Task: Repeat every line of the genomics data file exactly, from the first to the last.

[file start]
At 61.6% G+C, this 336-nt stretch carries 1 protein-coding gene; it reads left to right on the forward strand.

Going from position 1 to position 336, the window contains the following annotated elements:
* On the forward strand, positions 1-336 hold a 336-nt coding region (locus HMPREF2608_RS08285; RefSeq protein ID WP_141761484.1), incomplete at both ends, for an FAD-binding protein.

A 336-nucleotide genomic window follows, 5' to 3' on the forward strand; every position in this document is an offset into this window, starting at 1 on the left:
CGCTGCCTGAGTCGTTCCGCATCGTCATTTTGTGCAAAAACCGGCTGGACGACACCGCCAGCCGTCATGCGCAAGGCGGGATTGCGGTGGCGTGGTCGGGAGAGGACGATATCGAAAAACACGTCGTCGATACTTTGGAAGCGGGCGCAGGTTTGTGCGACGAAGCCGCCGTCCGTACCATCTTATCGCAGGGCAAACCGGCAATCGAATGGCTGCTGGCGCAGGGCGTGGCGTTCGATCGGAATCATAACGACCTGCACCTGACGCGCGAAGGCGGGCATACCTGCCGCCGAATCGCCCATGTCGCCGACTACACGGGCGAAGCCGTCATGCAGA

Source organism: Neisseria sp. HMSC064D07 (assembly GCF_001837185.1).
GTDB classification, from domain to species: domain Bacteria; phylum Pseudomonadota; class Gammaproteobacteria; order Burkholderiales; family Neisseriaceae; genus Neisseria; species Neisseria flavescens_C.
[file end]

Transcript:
At 61.6% G+C, this 336-nt stretch carries 1 protein-coding gene; it reads left to right on the forward strand.

Going from position 1 to position 336, the window contains the following annotated elements:
* On the forward strand, positions 1-336 hold a 336-nt coding region (locus HMPREF2608_RS08285; RefSeq protein ID WP_141761484.1), incomplete at both ends, for an FAD-binding protein.

A 336-nucleotide genomic window follows, 5' to 3' on the forward strand; every position in this document is an offset into this window, starting at 1 on the left:
CGCTGCCTGAGTCGTTCCGCATCGTCATTTTGTGCAAAAACCGGCTGGACGACACCGCCAGCCGTCATGCGCAAGGCGGGATTGCGGTGGCGTGGTCGGGAGAGGACGATATCGAAAAACACGTCGTCGATACTTTGGAAGCGGGCGCAGGTTTGTGCGACGAAGCCGCCGTCCGTACCATCTTATCGCAGGGCAAACCGGCAATCGAATGGCTGCTGGCGCAGGGCGTGGCGTTCGATCGGAATCATAACGACCTGCACCTGACGCGCGAAGGCGGGCATACCTGCCGCCGAATCGCCCATGTCGCCGACTACACGGGCGAAGCCGTCATGCAGA

Source organism: Neisseria sp. HMSC064D07 (assembly GCF_001837185.1).
GTDB classification, from domain to species: domain Bacteria; phylum Pseudomonadota; class Gammaproteobacteria; order Burkholderiales; family Neisseriaceae; genus Neisseria; species Neisseria flavescens_C.